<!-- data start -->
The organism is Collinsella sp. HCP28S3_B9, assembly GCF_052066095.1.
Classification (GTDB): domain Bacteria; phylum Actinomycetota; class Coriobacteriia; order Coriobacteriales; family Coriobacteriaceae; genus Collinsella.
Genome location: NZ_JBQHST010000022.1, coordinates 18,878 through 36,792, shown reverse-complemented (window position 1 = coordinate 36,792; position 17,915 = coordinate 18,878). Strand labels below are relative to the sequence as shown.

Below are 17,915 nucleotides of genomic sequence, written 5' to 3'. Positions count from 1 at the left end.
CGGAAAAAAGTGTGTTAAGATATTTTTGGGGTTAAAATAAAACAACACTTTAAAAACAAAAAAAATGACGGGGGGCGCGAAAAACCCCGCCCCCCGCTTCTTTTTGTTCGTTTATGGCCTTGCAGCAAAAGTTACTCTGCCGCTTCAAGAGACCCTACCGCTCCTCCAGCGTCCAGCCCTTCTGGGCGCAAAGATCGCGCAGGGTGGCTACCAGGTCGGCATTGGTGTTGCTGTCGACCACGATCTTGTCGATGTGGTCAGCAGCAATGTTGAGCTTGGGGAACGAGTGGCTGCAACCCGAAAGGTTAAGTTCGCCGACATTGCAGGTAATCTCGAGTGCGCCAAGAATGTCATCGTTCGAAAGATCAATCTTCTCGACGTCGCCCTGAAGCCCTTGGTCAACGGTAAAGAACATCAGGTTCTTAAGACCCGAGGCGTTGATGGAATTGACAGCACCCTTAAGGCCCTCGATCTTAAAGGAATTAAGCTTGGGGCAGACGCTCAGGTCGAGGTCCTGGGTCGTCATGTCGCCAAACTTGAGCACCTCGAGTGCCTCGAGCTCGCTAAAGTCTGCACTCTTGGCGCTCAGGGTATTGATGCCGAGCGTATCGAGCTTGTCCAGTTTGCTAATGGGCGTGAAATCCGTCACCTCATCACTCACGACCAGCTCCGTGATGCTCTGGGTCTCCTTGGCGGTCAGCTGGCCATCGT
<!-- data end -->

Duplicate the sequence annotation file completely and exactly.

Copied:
The organism is Collinsella sp. HCP28S3_B9, assembly GCF_052066095.1.
Classification (GTDB): domain Bacteria; phylum Actinomycetota; class Coriobacteriia; order Coriobacteriales; family Coriobacteriaceae; genus Collinsella.
Genome location: NZ_JBQHST010000022.1, coordinates 18,878 through 36,792, shown reverse-complemented (window position 1 = coordinate 36,792; position 17,915 = coordinate 18,878). Strand labels below are relative to the sequence as shown.

Below are 17,915 nucleotides of genomic sequence, written 5' to 3'. Positions count from 1 at the left end.
CGGAAAAAAGTGTGTTAAGATATTTTTGGGGTTAAAATAAAACAACACTTTAAAAACAAAAAAAATGACGGGGGGCGCGAAAAACCCCGCCCCCCGCTTCTTTTTGTTCGTTTATGGCCTTGCAGCAAAAGTTACTCTGCCGCTTCAAGAGACCCTACCGCTCCTCCAGCGTCCAGCCCTTCTGGGCGCAAAGATCGCGCAGGGTGGCTACCAGGTCGGCATTGGTGTTGCTGTCGACCACGATCTTGTCGATGTGGTCAGCAGCAATGTTGAGCTTGGGGAACGAGTGGCTGCAACCCGAAAGGTTAAGTTCGCCGACATTGCAGGTAATCTCGAGTGCGCCAAGAATGTCATCGTTCGAAAGATCAATCTTCTCGACGTCGCCCTGAAGCCCTTGGTCAACGGTAAAGAACATCAGGTTCTTAAGACCCGAGGCGTTGATGGAATTGACAGCACCCTTAAGGCCCTCGATCTTAAAGGAATTAAGCTTGGGGCAGACGCTCAGGTCGAGGTCCTGGGTCGTCATGTCGCCAAACTTGAGCACCTCGAGTGCCTCGAGCTCGCTAAAGTCTGCACTCTTGGCGCTCAGGGTATTGATGCCGAGCGTATCGAGCTTGTCCAGTTTGCTAATGGGCGTGAAATCCGTCACCTCATCACTCACGACCAGCTCCGTGATGCTCTGGGTCTCCTTGGCGGTCAGCTGGCCATCGT